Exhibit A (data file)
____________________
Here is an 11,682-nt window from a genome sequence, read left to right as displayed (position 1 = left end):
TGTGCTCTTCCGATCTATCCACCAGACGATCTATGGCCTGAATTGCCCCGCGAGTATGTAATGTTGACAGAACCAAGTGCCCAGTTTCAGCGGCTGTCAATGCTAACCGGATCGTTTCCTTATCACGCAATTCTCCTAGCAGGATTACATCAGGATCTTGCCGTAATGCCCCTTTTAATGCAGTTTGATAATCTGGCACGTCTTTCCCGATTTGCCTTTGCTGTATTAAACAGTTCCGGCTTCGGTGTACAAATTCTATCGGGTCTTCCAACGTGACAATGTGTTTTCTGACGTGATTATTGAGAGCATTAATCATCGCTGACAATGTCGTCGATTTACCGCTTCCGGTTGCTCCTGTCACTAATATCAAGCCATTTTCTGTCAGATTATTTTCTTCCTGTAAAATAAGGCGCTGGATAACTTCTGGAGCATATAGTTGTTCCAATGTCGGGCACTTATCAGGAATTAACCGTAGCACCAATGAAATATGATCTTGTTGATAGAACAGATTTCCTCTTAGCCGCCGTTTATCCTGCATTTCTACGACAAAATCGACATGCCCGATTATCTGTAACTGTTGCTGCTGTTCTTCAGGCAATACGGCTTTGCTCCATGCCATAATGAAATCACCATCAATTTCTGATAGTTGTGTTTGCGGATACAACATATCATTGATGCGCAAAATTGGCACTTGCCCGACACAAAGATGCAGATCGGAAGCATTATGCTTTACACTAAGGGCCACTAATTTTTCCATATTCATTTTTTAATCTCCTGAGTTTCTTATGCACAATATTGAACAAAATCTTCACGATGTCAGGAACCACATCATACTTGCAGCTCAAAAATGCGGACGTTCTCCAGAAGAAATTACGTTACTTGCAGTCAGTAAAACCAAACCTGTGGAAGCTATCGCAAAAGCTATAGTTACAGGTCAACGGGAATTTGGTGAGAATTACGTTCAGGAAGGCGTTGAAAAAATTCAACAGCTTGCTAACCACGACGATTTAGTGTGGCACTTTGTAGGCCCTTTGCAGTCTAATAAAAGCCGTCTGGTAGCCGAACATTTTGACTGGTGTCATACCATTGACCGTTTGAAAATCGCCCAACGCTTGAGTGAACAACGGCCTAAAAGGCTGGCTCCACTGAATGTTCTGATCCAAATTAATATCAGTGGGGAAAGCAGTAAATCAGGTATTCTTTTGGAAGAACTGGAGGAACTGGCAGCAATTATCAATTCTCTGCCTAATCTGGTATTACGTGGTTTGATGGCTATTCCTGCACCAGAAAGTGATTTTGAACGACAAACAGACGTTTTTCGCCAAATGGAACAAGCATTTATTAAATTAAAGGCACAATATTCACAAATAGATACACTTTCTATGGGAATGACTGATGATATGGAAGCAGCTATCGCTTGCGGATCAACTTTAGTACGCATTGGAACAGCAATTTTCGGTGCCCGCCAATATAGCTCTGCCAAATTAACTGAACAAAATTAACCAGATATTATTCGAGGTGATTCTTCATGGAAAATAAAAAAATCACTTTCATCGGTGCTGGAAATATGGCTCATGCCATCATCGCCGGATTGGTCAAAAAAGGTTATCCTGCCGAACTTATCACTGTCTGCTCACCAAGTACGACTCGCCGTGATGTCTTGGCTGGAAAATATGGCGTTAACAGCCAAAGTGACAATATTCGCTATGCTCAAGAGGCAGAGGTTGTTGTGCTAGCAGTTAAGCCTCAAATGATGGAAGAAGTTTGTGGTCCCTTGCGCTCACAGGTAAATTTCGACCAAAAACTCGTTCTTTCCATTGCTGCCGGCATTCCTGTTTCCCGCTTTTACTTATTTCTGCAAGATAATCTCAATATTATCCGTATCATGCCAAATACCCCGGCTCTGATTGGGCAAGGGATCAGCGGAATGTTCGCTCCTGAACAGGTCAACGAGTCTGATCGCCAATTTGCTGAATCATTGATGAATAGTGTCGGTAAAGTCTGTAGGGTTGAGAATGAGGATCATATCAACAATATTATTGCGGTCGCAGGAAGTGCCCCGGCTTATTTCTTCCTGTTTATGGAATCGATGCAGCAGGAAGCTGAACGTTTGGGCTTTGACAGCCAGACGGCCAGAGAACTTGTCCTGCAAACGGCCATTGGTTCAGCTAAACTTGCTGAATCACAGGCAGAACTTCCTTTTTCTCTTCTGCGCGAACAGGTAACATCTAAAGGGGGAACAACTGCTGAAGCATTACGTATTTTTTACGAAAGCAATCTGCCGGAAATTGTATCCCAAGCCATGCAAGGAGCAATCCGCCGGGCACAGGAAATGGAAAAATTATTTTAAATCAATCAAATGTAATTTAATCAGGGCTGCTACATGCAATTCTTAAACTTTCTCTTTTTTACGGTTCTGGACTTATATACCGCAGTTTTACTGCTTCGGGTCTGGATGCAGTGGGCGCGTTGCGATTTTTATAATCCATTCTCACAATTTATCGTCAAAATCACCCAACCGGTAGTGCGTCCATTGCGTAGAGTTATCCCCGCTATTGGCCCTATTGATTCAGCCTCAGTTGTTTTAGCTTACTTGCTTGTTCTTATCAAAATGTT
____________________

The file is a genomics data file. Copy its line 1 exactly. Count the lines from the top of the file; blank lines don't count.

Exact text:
Here is an 11,682-nt window from a genome sequence, read left to right as displayed (position 1 = left end):